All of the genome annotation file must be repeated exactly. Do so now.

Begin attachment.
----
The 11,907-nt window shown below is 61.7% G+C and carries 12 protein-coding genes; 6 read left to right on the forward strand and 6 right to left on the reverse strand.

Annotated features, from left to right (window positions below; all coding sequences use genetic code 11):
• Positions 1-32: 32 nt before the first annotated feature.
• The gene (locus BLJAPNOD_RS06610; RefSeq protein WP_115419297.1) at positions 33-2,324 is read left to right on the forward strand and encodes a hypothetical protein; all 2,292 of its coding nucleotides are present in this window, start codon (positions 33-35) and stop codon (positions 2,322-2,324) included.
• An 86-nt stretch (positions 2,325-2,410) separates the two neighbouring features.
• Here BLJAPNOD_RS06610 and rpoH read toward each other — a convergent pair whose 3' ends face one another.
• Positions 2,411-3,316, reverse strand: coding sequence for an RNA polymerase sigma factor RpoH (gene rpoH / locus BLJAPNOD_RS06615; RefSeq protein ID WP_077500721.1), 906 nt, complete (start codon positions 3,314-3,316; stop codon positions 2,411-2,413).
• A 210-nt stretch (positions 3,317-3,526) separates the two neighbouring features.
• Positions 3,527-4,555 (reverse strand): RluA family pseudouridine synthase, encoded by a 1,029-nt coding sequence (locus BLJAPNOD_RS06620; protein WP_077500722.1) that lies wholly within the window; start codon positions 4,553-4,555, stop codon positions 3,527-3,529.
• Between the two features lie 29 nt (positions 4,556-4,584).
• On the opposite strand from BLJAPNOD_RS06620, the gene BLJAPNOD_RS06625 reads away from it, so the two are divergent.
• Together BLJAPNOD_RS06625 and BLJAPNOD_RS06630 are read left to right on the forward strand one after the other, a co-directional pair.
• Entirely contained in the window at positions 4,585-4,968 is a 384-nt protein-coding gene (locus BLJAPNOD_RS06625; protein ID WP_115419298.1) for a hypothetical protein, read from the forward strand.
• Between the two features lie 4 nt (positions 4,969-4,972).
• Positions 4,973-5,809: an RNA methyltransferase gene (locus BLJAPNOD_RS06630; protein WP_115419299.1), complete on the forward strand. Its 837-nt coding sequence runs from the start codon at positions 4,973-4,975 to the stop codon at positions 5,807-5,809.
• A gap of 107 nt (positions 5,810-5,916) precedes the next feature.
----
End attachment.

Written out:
The 11,907-nt window shown below is 61.7% G+C and carries 12 protein-coding genes; 6 read left to right on the forward strand and 6 right to left on the reverse strand.

Annotated features, from left to right (window positions below; all coding sequences use genetic code 11):
• Positions 1-32: 32 nt before the first annotated feature.
• The gene (locus BLJAPNOD_RS06610; RefSeq protein WP_115419297.1) at positions 33-2,324 is read left to right on the forward strand and encodes a hypothetical protein; all 2,292 of its coding nucleotides are present in this window, start codon (positions 33-35) and stop codon (positions 2,322-2,324) included.
• An 86-nt stretch (positions 2,325-2,410) separates the two neighbouring features.
• Here BLJAPNOD_RS06610 and rpoH read toward each other — a convergent pair whose 3' ends face one another.
• Positions 2,411-3,316, reverse strand: coding sequence for an RNA polymerase sigma factor RpoH (gene rpoH / locus BLJAPNOD_RS06615; RefSeq protein ID WP_077500721.1), 906 nt, complete (start codon positions 3,314-3,316; stop codon positions 2,411-2,413).
• A 210-nt stretch (positions 3,317-3,526) separates the two neighbouring features.
• Positions 3,527-4,555 (reverse strand): RluA family pseudouridine synthase, encoded by a 1,029-nt coding sequence (locus BLJAPNOD_RS06620; protein WP_077500722.1) that lies wholly within the window; start codon positions 4,553-4,555, stop codon positions 3,527-3,529.
• Between the two features lie 29 nt (positions 4,556-4,584).
• On the opposite strand from BLJAPNOD_RS06620, the gene BLJAPNOD_RS06625 reads away from it, so the two are divergent.
• Together BLJAPNOD_RS06625 and BLJAPNOD_RS06630 are read left to right on the forward strand one after the other, a co-directional pair.
• Entirely contained in the window at positions 4,585-4,968 is a 384-nt protein-coding gene (locus BLJAPNOD_RS06625; protein ID WP_115419298.1) for a hypothetical protein, read from the forward strand.
• Between the two features lie 4 nt (positions 4,969-4,972).
• Positions 4,973-5,809: an RNA methyltransferase gene (locus BLJAPNOD_RS06630; protein WP_115419299.1), complete on the forward strand. Its 837-nt coding sequence runs from the start codon at positions 4,973-4,975 to the stop codon at positions 5,807-5,809.
• A gap of 107 nt (positions 5,810-5,916) precedes the next feature.